Cossio, Fernando P.
    University of Basque Country, Spain; Centre Innovac Quim Avanzada ORFEO CINQA, Spain.
    Synthesis of radiolabelled aryl azides from diazonium salts: experimental and computational results permit the identification of the preferred mechanism2015In: Chemical Communications, ISSN 1359-7345, E-ISSN 1364-548X, Vol. 51, no 43, p. 8954-8957Article in journal (Refereed)
    Abstract [en]

    Experimental and computational studies on the formation of aryl azides from the corresponding diazonium salts support a stepwise mechanism via acyclic zwitterionic intermediates. The low energy barriers associated with both transition structures are compatible with very fast and efficient processes, thus making this method suitable for the chemical synthesis of radiolabelled aryl azides.

  • 15.
    Konig, Carolin
    et al.
    KTH Royal Inst Technol, Sweden.
    Skånberg, Robin
    Linköping University, Department of Science and Technology, Media and Information Technology. Linköping University, Faculty of Science & Engineering.
    Hotz, Ingrid
    Linköping University, Department of Science and Technology, Media and Information Technology. Linköping University, Faculty of Science & Engineering.
    Ynnerman, Anders
    Linköping University, Department of Science and Technology, Media and Information Technology. Linköping University, Faculty of Science & Engineering.
    Norman, Patrick
    KTH Royal Inst Technol, Sweden.
    Linares, Mathieu
    KTH Royal Inst Technol, Sweden; KTH Royal Inst Technol, Sweden.
    Binding sites for luminescent amyloid biomarkers from non-biased molecular dynamics simulations2018In: Chemical Communications, ISSN 1359-7345, E-ISSN 1364-548X, Vol. 54, no 24, p. 3030-3033Article in journal (Refereed)
    Abstract [en]

    A very stable binding site for the interaction between a pentameric oligothiophene and an amyloid-(1-42) fibril has been identified by means of non-biased molecular dynamics simulations. In this site, the probe is locked in an all-trans conformation with a Coulombic binding energy of 1200 kJ mol(-1) due to the interactions between the anionic carboxyl groups of the probe and the cationic epsilon-amino groups in the lysine side chain. Upon binding, the conformationally restricted probes show a pronounced increase in molecular planarity. This is in line with the observed changes in luminescence properties that serve as the foundation for their use as biomarkers.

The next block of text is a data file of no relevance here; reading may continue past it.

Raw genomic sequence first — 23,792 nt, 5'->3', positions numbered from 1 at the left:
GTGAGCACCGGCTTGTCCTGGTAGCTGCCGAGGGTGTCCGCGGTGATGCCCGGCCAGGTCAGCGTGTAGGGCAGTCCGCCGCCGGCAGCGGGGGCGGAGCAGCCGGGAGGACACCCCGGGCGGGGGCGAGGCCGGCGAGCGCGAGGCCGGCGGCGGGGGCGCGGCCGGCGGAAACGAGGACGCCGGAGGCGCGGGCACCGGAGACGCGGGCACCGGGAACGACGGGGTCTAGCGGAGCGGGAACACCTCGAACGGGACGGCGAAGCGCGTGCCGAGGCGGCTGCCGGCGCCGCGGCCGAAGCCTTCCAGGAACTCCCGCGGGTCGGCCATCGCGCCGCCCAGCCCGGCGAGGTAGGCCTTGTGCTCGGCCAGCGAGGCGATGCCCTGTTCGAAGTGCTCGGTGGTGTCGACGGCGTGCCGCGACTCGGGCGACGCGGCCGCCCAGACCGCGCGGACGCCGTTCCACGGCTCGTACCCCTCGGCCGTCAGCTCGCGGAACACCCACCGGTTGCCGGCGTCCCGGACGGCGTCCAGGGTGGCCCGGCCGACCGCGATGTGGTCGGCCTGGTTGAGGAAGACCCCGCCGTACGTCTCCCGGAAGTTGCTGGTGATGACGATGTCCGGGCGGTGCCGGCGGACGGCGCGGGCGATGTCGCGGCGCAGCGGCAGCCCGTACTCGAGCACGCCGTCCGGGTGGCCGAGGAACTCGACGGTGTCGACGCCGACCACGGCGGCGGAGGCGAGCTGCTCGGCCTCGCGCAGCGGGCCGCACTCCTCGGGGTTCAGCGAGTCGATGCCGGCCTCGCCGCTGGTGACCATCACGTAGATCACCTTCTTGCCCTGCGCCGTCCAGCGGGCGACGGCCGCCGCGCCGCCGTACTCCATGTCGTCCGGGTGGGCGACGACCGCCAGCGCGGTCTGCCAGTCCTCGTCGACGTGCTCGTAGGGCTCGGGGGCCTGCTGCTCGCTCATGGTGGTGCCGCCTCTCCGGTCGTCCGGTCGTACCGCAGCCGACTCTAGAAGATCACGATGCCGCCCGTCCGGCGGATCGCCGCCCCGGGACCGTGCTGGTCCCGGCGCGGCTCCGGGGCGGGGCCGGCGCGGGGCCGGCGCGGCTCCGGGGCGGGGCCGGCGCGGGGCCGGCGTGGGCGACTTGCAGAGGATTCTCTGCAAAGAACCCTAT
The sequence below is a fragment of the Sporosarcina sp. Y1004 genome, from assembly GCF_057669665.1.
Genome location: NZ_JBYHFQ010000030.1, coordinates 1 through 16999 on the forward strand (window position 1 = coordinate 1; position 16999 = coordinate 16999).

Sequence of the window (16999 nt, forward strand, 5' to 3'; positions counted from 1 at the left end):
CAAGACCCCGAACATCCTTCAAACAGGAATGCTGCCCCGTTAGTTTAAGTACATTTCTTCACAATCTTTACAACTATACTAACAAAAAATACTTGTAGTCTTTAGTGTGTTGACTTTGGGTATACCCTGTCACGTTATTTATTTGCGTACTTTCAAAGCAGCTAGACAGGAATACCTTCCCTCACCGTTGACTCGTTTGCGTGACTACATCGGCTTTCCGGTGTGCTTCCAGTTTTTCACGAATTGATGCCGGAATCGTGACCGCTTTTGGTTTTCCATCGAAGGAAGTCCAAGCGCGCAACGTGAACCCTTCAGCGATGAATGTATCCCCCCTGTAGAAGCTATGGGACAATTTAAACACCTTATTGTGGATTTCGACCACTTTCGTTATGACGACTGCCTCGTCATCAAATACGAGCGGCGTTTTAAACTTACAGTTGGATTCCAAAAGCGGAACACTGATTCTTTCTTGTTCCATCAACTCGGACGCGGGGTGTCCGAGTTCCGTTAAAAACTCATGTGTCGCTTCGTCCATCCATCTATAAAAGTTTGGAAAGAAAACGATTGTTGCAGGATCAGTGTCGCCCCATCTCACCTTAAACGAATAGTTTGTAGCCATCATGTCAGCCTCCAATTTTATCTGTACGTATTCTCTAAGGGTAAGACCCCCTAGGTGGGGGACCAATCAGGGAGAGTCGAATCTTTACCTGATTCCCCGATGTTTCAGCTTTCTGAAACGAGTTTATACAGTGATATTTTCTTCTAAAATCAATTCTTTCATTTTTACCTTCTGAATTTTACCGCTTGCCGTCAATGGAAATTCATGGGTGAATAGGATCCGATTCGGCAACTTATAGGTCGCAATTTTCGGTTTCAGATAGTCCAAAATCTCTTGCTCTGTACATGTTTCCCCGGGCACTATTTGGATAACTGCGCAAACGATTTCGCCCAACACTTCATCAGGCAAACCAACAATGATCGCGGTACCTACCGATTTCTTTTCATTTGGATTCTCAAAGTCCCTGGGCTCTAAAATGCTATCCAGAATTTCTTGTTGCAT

• 16.
    Miglbauer, Eva
    et al.
    Linköping University, Department of Science and Technology, Physics and Electronics. Linköping University, Faculty of Science & Engineering. Graz Univ Technol, Austria.
    Wojcik, Pawel Jerzy
    Redox Me AB, Sweden.
    Glowacki, Eric
    Linköping University, Department of Science and Technology, Physics and Electronics. Linköping University, Faculty of Science & Engineering.
    Single-compartment hydrogen peroxide fuel cells with poly(3,4-ethylenedioxythiophene) cathodes2018In: Chemical Communications, ISSN 1359-7345, E-ISSN 1364-548X, Vol. 54, no 84, p. 11873-11876Article in journal (Refereed)
    Abstract [en]

    Single-compartment hydrogen peroxide fuel cells have recently emerged as a promising energy conversion platform since H2O2 is a high energy-density liquid that functions as both fuel and oxidizer. Finding suitable electrocatalysts is challenging since most metallic electrodes also catalyze the disproportionation reaction of H2O2 into H2O and O-2, representing a significant loss mechanism in peroxide fuel cells. Herein we demonstrate that the conducting polymer poly(3,4-ethylenedioxythiophene), PEDOT, is a versatile electrocatalyst for peroxide fuel cells without generating losses due to disproportionation. We find that PEDOT is a cathodic catalyst for reduction of peroxide to water, performing at a level on par with the best reported inorganic catalysts. Using PEDOT as the cathode and nickel as the anode material, open circuit potentials in the range of 0.5-0.6 V are possible, with power densities of 0.20-0.30 mW cm(-2). We provide evidence to understand mechanistically how PEDOT functions as a catalyst for hydrogen peroxide reduction to water. The result of our efforts is a scalable hydrogen peroxide fuel cell cathode, which serves to demonstrate also the capabilities of organic semiconducting materials as electrocatalysts.

  • 17.
    Morchutt, Claudius
    et al.
    Max Planck Inst Solid State Res, D-70569 Stuttgart, Germany Ecole Polytech Fed Lausanne, Inst Phys Mat Condensee, CH-1015 Lausanne, Switzerland.
    Björk, Jonas
    Linköping University, Department of Physics, Chemistry and Biology, Theoretical Chemistry. Linköping University, The Institute of Technology.
    Krotzky, Sören
    Max Planck Inst Solid State Res, D-70569 Stuttgart, Germany.
    Gutzler, Rico
    Max Planck Inst Solid State Res, D-70569 Stuttgart, Germany.
    Kern, Klaus
    Max Planck Inst Solid State Res, D-70569 Stuttgart, Germany Ecole Polytech Fed Lausanne, Inst Phys Mat Condensee, CH-1015 Lausanne, Switzerland.